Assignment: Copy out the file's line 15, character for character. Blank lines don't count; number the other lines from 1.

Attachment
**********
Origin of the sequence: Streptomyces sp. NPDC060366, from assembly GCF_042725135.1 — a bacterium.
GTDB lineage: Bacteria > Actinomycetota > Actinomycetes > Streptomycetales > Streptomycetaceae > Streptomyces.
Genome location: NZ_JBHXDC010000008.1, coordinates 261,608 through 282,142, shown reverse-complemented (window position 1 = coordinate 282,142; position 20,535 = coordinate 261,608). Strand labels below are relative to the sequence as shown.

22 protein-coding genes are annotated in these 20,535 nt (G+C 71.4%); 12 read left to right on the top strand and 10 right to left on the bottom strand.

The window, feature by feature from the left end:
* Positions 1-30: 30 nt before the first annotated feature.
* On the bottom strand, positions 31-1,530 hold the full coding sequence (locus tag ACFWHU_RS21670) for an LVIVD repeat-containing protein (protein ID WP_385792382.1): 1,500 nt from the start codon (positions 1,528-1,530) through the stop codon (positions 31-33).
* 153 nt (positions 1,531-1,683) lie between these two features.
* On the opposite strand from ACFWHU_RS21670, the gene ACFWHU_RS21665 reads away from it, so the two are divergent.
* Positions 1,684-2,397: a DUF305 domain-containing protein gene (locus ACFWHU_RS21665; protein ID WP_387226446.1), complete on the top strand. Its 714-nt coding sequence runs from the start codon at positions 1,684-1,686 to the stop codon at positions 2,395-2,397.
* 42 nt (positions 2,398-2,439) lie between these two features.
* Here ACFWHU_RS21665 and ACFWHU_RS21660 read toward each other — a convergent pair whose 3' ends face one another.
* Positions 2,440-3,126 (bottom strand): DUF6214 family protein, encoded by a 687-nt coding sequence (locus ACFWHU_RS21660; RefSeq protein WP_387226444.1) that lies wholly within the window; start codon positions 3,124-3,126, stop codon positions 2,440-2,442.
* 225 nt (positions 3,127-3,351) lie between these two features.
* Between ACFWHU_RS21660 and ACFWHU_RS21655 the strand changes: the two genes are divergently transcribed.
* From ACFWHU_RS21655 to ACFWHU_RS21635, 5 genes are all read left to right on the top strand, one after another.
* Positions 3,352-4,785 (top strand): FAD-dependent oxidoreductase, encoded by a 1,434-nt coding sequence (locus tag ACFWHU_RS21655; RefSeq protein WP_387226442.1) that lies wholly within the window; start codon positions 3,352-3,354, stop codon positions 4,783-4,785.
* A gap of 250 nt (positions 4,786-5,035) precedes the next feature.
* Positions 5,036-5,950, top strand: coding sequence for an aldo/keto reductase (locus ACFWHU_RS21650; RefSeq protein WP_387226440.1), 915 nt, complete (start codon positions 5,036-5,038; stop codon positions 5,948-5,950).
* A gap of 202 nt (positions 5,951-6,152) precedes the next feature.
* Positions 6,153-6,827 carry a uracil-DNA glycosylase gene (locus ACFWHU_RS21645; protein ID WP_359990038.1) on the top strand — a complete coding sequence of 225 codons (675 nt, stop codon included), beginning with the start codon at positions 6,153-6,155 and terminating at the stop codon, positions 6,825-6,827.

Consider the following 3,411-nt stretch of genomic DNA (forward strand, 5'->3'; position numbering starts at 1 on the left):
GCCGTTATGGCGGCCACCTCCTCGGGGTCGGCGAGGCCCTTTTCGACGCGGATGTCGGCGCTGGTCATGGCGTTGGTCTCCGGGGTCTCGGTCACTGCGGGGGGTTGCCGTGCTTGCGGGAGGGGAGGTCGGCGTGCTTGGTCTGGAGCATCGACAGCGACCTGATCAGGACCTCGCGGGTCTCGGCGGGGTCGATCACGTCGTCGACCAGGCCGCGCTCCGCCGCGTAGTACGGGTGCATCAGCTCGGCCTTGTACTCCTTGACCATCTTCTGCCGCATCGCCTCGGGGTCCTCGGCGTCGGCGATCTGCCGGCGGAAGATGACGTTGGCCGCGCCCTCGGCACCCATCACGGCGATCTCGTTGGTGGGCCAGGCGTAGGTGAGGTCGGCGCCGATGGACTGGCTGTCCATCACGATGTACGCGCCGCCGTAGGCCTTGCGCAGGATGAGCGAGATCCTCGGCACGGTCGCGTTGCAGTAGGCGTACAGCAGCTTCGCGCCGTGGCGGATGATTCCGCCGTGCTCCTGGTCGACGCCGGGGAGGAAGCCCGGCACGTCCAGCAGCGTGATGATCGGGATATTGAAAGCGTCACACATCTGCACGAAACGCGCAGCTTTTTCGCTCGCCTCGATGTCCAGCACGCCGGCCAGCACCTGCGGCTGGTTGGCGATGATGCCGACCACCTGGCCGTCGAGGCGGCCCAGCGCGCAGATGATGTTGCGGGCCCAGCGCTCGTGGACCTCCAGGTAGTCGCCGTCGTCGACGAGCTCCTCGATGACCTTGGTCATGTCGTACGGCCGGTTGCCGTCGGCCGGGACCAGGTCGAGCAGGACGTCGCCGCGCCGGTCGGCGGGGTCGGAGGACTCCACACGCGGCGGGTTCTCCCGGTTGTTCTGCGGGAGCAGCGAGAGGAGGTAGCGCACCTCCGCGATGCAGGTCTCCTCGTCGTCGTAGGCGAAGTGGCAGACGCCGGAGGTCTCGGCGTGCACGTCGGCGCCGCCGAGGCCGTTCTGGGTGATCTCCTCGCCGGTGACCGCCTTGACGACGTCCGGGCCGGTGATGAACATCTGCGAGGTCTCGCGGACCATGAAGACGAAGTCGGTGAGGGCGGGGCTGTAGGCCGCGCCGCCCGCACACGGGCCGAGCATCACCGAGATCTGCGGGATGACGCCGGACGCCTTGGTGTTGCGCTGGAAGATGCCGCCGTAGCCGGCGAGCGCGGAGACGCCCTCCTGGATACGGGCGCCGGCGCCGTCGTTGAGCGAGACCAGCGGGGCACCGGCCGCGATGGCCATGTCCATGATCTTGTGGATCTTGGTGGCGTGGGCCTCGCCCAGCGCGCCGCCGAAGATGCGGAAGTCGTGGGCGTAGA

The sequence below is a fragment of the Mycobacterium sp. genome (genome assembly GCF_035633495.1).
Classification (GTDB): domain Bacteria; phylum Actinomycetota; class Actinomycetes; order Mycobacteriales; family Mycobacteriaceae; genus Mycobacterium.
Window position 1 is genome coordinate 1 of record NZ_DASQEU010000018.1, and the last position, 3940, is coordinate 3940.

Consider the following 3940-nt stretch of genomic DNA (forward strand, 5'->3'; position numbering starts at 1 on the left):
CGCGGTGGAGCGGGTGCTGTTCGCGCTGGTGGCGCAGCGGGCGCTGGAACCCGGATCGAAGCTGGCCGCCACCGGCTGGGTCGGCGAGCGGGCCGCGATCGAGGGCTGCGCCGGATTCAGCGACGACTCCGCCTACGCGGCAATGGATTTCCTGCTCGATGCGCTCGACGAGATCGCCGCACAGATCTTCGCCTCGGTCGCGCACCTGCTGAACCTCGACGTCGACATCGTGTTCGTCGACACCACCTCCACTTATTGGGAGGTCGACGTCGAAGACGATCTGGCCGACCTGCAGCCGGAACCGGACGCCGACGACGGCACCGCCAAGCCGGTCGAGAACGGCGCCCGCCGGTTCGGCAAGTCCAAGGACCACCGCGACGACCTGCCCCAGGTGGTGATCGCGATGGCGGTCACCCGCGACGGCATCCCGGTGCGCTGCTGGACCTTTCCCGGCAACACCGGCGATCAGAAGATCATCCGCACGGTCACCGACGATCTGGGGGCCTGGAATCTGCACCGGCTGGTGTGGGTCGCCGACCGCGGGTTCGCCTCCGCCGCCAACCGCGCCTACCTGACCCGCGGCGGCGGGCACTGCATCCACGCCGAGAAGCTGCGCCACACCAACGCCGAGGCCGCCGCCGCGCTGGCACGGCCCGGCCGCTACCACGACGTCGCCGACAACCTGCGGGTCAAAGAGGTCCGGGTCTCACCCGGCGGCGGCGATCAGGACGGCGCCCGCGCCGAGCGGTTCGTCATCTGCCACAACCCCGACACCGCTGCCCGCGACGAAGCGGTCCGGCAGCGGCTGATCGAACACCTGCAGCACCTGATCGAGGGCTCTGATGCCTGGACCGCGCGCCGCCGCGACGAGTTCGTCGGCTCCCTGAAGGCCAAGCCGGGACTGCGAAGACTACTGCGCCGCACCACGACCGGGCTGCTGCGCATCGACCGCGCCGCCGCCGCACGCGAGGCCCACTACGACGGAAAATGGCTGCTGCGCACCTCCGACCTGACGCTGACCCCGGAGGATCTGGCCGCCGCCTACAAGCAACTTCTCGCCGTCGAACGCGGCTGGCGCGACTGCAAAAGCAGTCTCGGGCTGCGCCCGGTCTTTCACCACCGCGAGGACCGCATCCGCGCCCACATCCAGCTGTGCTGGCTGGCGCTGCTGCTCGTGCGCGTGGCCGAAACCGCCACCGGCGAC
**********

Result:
* Between ACFWHU_RS21660 and ACFWHU_RS21655 the strand changes: the two genes are divergently transcribed.